In this whitepaper, we describe how executive and IT management can get and maintain control of their company’s data architecture to help meet business objectives. We describe the relationship between data integration projects and data architecture concepts and practices. We describe how the business planning and IT development processes that direct and leverage data integration projects depend on tooling. We describe breakthrough ways in which data architects, business analysts, programmers, and business users can collaborate to address their organization’s pressing business challenges.
Your business succeeds or fails based on its performance in the physical world of creating and delivering products or services to meet customer demand. But a critical component at the foundation of your success may exist out of view, in the abstract world of your company’s data architecture. With this in mind, it pays to ask yourself a fundamental question: Do you and your IT staff have a clear picture of the abstract layer of your business and whether it is contributing to your overall performance?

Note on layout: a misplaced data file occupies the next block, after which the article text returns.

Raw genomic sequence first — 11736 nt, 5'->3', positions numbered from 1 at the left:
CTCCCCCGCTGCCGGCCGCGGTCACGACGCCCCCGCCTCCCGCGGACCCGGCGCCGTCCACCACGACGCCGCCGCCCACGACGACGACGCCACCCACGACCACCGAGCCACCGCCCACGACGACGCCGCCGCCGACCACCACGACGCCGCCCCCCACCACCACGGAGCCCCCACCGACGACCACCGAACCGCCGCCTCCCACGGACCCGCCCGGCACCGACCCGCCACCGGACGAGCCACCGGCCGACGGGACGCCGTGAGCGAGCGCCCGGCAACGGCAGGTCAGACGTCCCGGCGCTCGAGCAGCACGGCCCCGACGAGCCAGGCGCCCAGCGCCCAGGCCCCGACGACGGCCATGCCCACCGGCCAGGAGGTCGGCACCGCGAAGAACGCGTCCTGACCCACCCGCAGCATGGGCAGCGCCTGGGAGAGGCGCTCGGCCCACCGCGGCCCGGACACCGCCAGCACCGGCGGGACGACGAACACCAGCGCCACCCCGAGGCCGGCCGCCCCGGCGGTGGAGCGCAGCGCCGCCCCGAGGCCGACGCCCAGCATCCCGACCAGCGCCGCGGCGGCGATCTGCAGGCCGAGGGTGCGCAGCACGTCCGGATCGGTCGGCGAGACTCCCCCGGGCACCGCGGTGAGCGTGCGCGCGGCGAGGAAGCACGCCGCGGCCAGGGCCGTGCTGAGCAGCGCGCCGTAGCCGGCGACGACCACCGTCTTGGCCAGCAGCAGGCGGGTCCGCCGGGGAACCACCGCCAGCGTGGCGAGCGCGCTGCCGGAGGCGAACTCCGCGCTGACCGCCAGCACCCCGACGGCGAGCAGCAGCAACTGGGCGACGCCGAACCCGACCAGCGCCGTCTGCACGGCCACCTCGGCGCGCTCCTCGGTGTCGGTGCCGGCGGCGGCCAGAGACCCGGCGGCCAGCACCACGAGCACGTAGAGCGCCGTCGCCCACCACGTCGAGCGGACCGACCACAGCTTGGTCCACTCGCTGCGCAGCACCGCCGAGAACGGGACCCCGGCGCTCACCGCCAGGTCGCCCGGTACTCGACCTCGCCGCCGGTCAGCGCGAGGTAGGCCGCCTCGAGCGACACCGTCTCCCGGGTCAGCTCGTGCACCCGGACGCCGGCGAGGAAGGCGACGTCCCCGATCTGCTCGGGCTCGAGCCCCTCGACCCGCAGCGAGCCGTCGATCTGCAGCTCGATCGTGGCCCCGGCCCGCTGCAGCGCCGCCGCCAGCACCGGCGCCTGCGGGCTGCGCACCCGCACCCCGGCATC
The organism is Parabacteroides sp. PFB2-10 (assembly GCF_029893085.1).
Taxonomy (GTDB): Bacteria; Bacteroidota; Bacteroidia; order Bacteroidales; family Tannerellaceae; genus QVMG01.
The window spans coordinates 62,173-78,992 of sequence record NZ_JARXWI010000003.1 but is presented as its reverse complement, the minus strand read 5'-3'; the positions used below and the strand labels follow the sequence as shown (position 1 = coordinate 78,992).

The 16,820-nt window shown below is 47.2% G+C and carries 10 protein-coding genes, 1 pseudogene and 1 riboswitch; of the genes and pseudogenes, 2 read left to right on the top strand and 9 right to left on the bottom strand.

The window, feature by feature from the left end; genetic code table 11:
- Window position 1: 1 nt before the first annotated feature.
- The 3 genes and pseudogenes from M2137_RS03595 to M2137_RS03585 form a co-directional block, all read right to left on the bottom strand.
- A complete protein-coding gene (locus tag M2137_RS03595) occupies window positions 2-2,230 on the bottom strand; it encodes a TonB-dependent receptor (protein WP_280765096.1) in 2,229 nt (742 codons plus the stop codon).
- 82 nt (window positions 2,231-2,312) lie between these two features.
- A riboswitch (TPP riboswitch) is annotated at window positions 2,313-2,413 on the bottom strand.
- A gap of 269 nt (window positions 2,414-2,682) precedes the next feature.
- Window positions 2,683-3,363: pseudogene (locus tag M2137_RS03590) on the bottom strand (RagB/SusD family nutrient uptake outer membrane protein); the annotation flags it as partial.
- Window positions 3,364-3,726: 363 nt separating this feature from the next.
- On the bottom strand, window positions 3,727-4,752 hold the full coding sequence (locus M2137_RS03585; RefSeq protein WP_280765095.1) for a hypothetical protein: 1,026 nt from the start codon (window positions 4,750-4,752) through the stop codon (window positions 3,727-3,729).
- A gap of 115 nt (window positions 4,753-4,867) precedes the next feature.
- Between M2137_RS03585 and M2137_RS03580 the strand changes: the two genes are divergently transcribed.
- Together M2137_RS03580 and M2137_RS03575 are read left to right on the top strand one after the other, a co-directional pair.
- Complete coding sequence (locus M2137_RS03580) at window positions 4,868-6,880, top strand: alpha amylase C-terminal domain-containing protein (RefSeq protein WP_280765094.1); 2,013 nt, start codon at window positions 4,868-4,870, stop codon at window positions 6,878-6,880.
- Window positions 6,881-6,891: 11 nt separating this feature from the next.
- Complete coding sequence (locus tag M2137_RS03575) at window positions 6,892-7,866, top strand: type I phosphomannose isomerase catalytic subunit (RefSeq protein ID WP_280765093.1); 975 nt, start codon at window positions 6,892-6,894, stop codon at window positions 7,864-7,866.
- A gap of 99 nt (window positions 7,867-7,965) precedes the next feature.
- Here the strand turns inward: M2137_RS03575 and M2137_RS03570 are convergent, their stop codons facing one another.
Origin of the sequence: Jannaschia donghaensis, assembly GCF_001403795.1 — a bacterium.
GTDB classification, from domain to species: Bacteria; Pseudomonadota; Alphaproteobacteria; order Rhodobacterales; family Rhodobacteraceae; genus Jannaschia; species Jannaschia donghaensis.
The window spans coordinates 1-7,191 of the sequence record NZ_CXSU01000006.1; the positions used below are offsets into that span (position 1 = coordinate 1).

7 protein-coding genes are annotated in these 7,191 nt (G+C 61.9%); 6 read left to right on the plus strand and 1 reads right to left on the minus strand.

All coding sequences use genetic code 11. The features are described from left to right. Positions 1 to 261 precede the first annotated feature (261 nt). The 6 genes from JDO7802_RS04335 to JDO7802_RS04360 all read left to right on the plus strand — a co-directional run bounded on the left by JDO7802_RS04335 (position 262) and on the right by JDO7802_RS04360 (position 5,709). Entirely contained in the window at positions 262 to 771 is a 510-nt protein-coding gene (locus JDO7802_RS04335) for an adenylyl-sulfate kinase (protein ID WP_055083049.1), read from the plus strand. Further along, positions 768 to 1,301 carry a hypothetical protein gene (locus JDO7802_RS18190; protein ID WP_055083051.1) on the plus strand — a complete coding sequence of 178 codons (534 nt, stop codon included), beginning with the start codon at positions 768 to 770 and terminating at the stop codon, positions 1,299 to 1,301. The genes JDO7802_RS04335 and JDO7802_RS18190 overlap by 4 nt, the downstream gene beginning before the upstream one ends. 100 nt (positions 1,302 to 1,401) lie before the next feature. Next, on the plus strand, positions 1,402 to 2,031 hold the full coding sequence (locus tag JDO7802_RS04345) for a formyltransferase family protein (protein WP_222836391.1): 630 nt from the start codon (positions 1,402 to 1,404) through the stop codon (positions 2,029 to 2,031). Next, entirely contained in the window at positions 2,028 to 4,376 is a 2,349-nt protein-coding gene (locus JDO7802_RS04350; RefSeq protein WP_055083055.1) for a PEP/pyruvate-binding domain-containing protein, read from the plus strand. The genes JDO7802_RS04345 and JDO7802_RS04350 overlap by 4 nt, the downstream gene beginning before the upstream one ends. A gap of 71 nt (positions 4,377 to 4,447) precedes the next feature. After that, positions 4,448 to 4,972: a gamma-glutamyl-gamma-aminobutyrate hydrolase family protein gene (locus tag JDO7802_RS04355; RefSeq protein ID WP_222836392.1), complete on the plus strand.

Bad Data: Real-World Characteristics of Architecture Gone Awry
Even if each piece of data in your business is accurate, all the data combined may not be a business asset. Your data overall might be unwieldy and unresponsive to change. While good data can be easy to work with, bad data can be hard to work with. Whether your data is “good” or “bad” in this sense is a result of how you have integrated the sources and consumers of information in your company, how you have created a data architecture.
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